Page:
Jeb Bush's Education Agenda is a Privatization Nightmare. Here's What You Need to Know
“There’s nothing else as large in all of society. Not the military—nothing—is bigger.”
That’s how Randy Best, Jeb Bush’s business partner, sees public education, as an untapped market where untold billions are to be made when kids and their families become educational customers. Touting his impressive assault on public education while Florida governor in yesterday’s announcement of his 2016 candidacy, Bush may become the loudest proponent yet of turning public education into a for-profit enterprise.
Before getting into Bush’s record and financial interests in for-profit education, a full understanding of the dystopian horrors of for-profit, privatized education is necessary. Bush offers it with a handful of Milton Friedman-esque catchwords and focus-grouped slogans, and it may be that the proposals sound innocuous and vaguely innovative until the slightest scrutiny is applied to the ideas — at which point, it’s difficult to imagine much worse than public education turned into a for-profit market. Because the most basic and collectively understood truisms about markets, when applied to children, take on a horrifying character.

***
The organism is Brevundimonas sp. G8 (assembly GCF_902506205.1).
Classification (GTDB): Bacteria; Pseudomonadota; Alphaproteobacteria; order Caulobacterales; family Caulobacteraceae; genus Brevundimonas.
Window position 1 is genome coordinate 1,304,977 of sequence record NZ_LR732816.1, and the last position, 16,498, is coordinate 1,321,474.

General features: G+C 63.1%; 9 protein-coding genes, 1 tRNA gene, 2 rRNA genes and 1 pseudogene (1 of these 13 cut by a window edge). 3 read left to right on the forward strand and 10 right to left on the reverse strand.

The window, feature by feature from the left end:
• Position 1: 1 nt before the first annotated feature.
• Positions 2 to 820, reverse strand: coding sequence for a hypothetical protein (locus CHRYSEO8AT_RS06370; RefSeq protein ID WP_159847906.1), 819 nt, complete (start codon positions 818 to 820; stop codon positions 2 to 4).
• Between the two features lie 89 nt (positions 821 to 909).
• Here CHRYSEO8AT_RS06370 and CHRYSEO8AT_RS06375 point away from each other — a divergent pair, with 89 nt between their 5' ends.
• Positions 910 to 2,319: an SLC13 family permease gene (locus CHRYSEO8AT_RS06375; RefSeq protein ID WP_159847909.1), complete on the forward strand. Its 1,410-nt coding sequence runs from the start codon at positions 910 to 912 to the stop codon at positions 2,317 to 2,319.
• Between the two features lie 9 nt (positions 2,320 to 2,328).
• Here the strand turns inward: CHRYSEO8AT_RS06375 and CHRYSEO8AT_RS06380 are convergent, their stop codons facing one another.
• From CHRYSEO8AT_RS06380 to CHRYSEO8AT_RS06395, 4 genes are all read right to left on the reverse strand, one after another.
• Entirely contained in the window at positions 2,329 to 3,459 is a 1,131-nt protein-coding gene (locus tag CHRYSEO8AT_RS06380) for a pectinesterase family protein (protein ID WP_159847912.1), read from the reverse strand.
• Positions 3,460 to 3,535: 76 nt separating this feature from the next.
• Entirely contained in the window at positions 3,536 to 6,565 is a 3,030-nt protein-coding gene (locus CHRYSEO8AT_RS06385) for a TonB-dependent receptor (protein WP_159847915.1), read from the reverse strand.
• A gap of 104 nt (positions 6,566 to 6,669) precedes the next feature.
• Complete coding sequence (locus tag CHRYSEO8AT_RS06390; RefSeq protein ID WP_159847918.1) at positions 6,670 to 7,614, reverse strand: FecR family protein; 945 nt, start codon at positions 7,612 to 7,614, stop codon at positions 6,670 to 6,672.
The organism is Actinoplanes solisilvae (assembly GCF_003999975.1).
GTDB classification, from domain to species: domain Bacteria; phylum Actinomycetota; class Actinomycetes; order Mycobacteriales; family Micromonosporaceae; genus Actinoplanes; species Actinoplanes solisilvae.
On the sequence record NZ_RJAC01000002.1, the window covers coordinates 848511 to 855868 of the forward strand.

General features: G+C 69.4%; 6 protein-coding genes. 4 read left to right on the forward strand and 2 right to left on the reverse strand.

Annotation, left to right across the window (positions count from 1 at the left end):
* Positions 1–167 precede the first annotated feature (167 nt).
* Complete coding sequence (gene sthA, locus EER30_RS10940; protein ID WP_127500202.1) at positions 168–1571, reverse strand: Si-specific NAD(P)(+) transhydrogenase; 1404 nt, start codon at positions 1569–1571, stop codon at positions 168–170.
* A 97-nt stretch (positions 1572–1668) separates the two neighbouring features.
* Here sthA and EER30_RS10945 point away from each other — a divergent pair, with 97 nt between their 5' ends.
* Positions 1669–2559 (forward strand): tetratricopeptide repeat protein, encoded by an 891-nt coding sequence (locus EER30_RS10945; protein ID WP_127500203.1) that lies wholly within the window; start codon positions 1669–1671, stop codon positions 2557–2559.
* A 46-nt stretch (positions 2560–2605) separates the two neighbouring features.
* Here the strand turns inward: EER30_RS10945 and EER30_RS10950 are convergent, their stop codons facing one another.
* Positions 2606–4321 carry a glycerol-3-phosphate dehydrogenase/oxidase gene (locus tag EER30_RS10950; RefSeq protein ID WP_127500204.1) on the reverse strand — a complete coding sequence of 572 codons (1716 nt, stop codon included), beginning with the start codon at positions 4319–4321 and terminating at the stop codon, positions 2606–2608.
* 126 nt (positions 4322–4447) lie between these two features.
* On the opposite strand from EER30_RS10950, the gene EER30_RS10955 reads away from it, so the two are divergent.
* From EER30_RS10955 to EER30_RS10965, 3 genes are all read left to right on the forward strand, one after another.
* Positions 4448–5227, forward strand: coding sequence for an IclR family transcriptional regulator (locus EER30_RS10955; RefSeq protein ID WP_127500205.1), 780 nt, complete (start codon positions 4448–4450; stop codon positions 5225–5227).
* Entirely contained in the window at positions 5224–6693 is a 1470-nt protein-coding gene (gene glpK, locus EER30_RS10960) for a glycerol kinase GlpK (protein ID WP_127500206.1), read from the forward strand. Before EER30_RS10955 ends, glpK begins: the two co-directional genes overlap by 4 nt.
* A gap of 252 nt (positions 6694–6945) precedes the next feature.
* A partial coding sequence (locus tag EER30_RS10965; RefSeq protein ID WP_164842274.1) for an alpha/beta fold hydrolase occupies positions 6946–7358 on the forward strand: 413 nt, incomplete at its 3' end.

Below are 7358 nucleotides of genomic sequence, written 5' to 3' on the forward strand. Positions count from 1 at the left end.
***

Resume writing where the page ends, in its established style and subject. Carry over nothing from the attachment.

First off, most businesses close. Something like 8 in 10 businesses close within 18 months. It’s an inconvenience when I drive up to a business to find it’s closed its doors. It’s a whole different situation if I’m an eight-year-old with my backpack on and that’s my school—and it’s the middle of the school year, like it was for students of a Dallas charter school in January of this year.
But a for-profit, competitive market works that way, always has. Mom and pops close, medium-sized firms close, automakers go bankrupt—that’s how capitalism works. That’s what the competitive market makes: a vast, bloody battlefield of losers laid out behind the much fewer winners.
The number of vanquished products and companies in the wake of Apple’s success is the way we get the cool stuff Apple makes. Everyone competed and most businesses lost, they closed. That’s the market. But kids weren’t involved in those defeats (unless you count Chinese child laborers), and finding my technology to be obsolete is not the same as second graders being told they have to go to another school now.